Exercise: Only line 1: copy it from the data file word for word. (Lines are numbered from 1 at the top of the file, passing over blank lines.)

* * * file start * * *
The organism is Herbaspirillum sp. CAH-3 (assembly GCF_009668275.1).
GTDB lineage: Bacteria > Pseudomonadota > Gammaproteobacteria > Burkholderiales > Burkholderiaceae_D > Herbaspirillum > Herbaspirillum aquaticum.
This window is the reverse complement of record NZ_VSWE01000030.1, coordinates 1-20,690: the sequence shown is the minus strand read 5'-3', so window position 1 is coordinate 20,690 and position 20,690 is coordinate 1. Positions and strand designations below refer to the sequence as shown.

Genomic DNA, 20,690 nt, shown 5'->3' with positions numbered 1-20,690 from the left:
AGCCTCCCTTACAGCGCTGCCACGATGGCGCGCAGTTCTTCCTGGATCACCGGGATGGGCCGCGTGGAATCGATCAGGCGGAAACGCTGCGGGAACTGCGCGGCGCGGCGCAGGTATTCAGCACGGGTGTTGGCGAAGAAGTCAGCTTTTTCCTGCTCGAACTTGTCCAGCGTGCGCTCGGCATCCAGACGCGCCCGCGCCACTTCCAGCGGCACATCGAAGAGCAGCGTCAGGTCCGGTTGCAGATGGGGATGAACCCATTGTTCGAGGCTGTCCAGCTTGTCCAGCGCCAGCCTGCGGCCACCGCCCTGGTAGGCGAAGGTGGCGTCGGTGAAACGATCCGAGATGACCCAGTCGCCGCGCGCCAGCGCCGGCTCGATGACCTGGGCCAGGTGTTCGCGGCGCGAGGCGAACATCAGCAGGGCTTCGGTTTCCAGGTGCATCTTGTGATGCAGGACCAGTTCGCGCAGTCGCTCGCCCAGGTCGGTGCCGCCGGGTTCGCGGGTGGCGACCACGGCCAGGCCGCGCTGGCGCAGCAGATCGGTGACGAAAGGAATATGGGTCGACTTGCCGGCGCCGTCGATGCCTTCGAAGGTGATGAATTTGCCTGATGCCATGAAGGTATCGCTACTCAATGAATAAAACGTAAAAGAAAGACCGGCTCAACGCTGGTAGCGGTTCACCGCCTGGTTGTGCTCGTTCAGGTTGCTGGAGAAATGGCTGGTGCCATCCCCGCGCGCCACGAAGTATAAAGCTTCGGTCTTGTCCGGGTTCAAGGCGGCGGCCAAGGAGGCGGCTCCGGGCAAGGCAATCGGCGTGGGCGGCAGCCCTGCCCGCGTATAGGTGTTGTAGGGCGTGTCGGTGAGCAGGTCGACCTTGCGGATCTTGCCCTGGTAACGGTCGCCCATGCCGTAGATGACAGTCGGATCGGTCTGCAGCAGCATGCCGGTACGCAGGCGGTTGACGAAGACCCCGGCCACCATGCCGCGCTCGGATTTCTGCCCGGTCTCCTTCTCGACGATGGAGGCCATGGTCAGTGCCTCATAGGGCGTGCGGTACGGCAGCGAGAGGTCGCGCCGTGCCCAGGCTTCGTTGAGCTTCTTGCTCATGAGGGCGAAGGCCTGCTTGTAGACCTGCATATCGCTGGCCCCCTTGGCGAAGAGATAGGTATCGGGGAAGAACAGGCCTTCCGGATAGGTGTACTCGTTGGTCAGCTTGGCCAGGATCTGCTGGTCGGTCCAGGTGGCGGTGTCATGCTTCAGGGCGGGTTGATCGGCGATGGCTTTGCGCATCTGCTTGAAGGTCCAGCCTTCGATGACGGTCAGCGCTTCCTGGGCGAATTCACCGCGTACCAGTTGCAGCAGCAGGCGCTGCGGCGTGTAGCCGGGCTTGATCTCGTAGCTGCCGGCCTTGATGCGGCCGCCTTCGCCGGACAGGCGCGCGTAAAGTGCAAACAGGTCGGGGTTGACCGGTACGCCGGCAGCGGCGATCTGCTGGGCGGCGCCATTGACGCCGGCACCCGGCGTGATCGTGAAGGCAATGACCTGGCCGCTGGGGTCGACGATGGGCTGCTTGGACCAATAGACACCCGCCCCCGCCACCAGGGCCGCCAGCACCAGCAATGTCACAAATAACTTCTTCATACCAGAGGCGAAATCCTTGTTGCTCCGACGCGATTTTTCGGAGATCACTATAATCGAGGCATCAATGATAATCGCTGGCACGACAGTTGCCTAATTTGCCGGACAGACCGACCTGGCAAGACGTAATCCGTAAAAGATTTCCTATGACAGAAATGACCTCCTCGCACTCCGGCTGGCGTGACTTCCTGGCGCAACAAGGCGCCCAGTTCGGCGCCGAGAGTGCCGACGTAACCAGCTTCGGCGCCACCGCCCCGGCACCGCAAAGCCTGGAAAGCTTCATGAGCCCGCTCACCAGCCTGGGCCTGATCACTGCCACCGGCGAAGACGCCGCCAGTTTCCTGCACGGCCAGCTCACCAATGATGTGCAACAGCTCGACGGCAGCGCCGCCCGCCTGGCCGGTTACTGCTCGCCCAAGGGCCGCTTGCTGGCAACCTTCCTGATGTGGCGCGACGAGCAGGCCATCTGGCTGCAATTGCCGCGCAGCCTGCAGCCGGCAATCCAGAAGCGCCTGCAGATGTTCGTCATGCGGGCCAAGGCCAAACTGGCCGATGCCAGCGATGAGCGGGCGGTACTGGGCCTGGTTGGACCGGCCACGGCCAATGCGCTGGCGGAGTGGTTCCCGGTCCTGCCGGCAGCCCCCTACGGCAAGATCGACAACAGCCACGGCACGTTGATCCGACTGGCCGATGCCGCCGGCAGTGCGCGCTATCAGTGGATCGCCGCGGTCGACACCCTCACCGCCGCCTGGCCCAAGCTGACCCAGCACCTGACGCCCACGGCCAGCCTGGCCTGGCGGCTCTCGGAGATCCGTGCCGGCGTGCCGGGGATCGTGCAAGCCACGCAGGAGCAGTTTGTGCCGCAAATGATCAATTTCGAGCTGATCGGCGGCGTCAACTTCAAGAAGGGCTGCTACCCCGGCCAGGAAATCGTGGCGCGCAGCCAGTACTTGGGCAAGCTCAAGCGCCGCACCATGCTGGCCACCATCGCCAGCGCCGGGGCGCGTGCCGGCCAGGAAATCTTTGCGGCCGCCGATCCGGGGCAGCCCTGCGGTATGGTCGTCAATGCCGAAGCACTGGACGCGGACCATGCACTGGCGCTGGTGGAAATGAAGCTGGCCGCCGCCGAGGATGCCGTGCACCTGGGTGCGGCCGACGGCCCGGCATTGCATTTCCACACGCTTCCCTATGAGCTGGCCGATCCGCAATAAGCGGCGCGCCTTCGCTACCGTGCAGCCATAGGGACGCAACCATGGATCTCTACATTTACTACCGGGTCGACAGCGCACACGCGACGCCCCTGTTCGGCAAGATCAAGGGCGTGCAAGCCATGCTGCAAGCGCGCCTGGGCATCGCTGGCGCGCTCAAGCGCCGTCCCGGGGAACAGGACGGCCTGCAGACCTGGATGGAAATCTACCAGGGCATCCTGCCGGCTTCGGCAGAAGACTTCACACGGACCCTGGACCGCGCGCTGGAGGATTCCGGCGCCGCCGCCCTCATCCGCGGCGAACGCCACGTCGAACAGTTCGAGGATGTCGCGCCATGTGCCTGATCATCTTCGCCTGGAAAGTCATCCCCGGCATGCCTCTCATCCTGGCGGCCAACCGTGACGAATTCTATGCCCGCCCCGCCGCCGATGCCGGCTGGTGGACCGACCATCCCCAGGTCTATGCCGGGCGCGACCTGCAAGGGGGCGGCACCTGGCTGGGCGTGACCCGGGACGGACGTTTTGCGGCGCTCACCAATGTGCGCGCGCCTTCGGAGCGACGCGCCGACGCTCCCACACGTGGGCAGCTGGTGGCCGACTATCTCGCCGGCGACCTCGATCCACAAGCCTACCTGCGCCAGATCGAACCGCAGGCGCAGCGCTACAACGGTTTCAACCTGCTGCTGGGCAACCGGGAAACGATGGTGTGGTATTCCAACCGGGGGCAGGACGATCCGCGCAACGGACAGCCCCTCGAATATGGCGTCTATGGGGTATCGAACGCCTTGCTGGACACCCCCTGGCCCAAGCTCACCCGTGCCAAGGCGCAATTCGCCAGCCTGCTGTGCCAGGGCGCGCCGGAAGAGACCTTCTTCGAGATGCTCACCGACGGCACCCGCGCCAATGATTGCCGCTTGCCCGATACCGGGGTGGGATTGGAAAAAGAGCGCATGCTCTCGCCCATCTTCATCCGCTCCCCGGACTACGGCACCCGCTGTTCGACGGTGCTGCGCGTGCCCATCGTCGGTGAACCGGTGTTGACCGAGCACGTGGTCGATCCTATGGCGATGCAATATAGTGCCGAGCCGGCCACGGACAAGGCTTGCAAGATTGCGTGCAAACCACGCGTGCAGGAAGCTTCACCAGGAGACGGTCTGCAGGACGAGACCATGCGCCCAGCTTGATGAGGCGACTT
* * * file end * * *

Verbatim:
The organism is Herbaspirillum sp. CAH-3 (assembly GCF_009668275.1).